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Vol: XVIII  –  Issue: IV  –  April 2019


New Bills Introduced
The following government Bills have been tabled since the last Reporter:

  • Bill 8, Employment Standards Amendment Act, 2019
  • Bill 13, Community Safety Amendment Act, 2019
  • Bill 18, Workers Compensation Amendment Act, 2019
  • Bill 22, Forest Amendment Act, 2019
  • Bill 25, Coastal Ferry Amendment Act, 2019
  • Bill 26, Financial Services Authority Act, 2019
  • Bill 27, Ticket Sales Act
  • Bill 28, Zero-Emission Vehicles Act
  • Bill 29, Miscellaneous Statutes Amendment Act, 2019
  • Bill 30, Labour Relations Code Amendment Act, 2019
  • Bill 31, Police Amendment Act, 2019
  • Bill 32, Protected Areas of British Columbia Amendment Act (No. 2), 2019

    Several non-government Bills were introduced as well:

    • Bill M208, Welfare Payment System Reflection Act
    • Bill M209, Business Corporations Amendment Act, 2019
    • Bill M210, Vulnerable Adolescents Protection from E-Cigarettes (VAPE) Act, 2019
    • Bill M211, RCMP Appreciation Day Act

    A reminder that if you would like to track the progress of these bills, or to track changes to any laws that bills amend, please feel free to make use of our BC Legislative Digest tracking tool, and have us monitor and alert you to changes for laws of your choosing.

    Latest Annotations
    New annotations have recently been added to the Quickscribe site. These annotations include contributions from John-Paul Boyd, with Wise Scheible Barkauskas – annotations to the Family Law Act.

    Watch this 20-minute YouTube video to learn more about annotations including how to receive alerts when new annotations are published to the laws that matter most to you. To view and follow annotation contributors, select "Annotations" via the left navigation, then select the "experienced legal professionals" link under the large star icon, then "Follow User" adjacent to any "expert annotator".

    Tip: Log in to Quickscribe Online prior to clicking Reporter links....

    View PDF of this Reporter.

    FEDERAL LEGISLATION – For notification of federal amendments, we recommend you use our Section Tracking  tool.

    [ Previous Reporters ]



    Company and Finance News:

    Will Amendments to the Canada Business
    Corporations Act
    Affect Share Pledges?

    Bill C-86, an act that implements certain budgetary measures from the 2018 budget, received Royal Assent on December 13, 2018. The act included amendments to multiple pieces of legislation including the Canada Business Corporations Act ("CBCA"). These amendments will come into force on June 13, 2019. The CBCA amendments in the act introduced the requirement to record individuals (a natural person) who have significant control over a corporation. Individuals having "significant control" over a corporation include, by way of these amendments, an individual who has "direct or indirect control or direction" over interests or rights pertaining to a significant number of shares of a corporation or who has "direct or indirect influence that, if exercised, would result in control in fact of the corporation". A "significant number of shares" is defined as those shares having 25% or more of the voting rights or fair market value. Read the full article by Christopher Alm and Mike Todd with Gowling WLG.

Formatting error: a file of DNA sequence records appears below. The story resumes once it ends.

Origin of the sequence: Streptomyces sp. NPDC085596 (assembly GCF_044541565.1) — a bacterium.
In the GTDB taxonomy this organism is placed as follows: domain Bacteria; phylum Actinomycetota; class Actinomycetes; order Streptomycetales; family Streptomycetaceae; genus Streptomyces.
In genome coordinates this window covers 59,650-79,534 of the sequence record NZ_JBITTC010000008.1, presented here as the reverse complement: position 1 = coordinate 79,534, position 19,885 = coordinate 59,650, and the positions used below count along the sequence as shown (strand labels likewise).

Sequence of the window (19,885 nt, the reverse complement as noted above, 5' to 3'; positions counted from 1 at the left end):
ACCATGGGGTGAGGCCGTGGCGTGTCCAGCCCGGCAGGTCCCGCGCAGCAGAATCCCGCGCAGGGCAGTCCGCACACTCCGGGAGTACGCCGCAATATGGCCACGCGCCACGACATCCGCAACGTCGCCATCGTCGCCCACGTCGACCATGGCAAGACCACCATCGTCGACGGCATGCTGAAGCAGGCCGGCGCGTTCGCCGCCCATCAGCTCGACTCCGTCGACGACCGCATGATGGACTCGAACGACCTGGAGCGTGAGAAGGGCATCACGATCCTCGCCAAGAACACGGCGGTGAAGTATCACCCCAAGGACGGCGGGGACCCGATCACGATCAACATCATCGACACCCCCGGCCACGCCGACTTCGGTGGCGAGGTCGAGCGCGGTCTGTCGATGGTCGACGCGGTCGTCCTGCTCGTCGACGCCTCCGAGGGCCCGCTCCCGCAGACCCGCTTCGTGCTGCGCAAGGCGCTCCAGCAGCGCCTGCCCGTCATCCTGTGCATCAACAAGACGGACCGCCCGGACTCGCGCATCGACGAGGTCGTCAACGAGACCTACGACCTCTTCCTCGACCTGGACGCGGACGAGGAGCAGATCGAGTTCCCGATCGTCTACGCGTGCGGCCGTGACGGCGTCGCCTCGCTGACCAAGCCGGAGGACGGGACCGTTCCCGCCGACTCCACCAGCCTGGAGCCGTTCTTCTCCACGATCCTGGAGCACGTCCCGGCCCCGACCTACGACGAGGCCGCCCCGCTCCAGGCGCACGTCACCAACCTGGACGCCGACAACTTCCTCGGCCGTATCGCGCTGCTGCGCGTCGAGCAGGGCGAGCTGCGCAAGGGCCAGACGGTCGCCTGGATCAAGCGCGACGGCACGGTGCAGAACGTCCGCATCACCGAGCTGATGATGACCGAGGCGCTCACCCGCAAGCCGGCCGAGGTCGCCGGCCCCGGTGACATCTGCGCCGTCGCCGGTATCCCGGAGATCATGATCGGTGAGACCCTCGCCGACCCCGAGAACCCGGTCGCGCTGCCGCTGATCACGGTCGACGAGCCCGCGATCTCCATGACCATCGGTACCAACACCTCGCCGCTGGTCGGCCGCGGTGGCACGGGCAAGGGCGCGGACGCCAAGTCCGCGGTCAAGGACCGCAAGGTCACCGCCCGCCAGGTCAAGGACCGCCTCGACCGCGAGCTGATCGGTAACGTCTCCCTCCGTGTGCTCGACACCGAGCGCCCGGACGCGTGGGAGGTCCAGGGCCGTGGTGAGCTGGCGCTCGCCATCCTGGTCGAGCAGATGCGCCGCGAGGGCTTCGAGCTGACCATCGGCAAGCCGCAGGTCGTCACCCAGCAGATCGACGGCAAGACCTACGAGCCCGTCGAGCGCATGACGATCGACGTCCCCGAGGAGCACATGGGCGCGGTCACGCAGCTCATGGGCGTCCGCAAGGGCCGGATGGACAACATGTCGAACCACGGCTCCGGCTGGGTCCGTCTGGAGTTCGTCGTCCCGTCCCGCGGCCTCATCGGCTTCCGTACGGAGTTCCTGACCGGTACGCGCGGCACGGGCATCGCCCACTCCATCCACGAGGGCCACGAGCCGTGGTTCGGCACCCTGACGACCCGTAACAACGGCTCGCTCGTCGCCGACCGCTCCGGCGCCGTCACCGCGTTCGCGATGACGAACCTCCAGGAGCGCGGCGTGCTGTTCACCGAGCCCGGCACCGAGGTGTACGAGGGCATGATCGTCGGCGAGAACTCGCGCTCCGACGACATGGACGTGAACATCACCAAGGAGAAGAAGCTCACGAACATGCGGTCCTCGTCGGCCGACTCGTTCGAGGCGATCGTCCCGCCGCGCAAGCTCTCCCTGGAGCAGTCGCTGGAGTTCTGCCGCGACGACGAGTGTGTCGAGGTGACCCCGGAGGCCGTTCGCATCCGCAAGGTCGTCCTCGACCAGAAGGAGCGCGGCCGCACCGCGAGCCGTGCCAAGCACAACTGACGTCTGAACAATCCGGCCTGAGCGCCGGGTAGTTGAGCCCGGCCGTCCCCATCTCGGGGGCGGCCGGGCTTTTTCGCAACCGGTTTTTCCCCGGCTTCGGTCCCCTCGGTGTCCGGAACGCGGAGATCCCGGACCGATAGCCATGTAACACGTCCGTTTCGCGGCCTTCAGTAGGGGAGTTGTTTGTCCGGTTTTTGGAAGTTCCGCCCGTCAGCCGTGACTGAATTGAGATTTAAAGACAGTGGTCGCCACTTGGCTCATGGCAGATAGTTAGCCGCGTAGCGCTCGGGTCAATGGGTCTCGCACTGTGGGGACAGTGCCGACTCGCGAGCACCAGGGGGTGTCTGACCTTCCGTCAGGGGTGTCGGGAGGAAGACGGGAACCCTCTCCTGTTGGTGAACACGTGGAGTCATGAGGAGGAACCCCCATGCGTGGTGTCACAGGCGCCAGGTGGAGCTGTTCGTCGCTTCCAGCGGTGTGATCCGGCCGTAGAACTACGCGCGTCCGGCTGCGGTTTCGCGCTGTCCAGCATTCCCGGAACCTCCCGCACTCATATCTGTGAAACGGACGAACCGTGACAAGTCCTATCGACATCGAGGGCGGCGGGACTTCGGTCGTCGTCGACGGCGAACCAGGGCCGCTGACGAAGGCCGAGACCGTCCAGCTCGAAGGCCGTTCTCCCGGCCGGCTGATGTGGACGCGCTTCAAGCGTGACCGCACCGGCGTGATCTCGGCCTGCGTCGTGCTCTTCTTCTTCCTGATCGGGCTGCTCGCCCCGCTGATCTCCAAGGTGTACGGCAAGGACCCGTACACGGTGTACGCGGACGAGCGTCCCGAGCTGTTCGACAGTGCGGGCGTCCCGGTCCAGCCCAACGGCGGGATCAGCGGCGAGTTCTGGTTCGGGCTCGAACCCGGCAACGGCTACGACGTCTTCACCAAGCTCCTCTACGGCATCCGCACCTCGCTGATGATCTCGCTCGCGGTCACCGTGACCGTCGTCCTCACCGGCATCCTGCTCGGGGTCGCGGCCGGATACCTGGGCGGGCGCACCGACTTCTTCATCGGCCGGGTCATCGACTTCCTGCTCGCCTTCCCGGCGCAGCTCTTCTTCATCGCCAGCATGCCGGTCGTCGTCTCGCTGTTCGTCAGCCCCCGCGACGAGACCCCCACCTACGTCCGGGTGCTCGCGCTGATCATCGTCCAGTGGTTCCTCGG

Proposed Changes to the CBCA: Directors
    Duties and Disclosure Obligations

    On April 8, 2019, the Federal Government introduced Bill C-97, An Act to implement certain provisions of the budget tabled in Parliament on March 19, 2019 and other measures, which includes proposed changes to the Canada Business Corporations Act (CBCA). The changes will have varying impacts on federally incorporated businesses in Canada. The most significant and noteworthy provisions are as follows.

    Directors and Officers – Best Interests Considerations
    The CBCA requires directors and officers, in discharging their duties to the corporation, to "act honestly and in good faith with a view to the best interests of the corporation." Until the 2008 decision of the Supreme Court of Canada (SCC) in BCE Inc. v 1976 Debenture Holders, it was often believed that acting in the best interests of the corporation was tantamount to acting in the best interests of the shareholders of the corporation. However, the SCC confirmed that "directors owe their duty to the corporation, not to stakeholders and that the reasonable expectation of stakeholders is simply that the directors act in the best interests of the corporation." The SCC provided further guidance on these duties by concluding that the interests of other stakeholders in the corporation may be relevant in an assessment of the duties of directors: "[t]he duty of the directors to act in the best interests of the corporation comprehends a duty to treat individual stakeholders affected by corporate actions equitably and fairly" and that "directors may look at the interests of, inter alia, shareholders, employees, creditors, consumers, governments and the environment" in discharging their duty to act in the best interests of the corporation.

    Read the full article by Denise D. Bright, Beth Riley and Zach Johnson with Bennett Jones LLP. 

    Proposed Amendments to Canada’s Anti-money
    Laundering Regulations Aim to Close Loopholes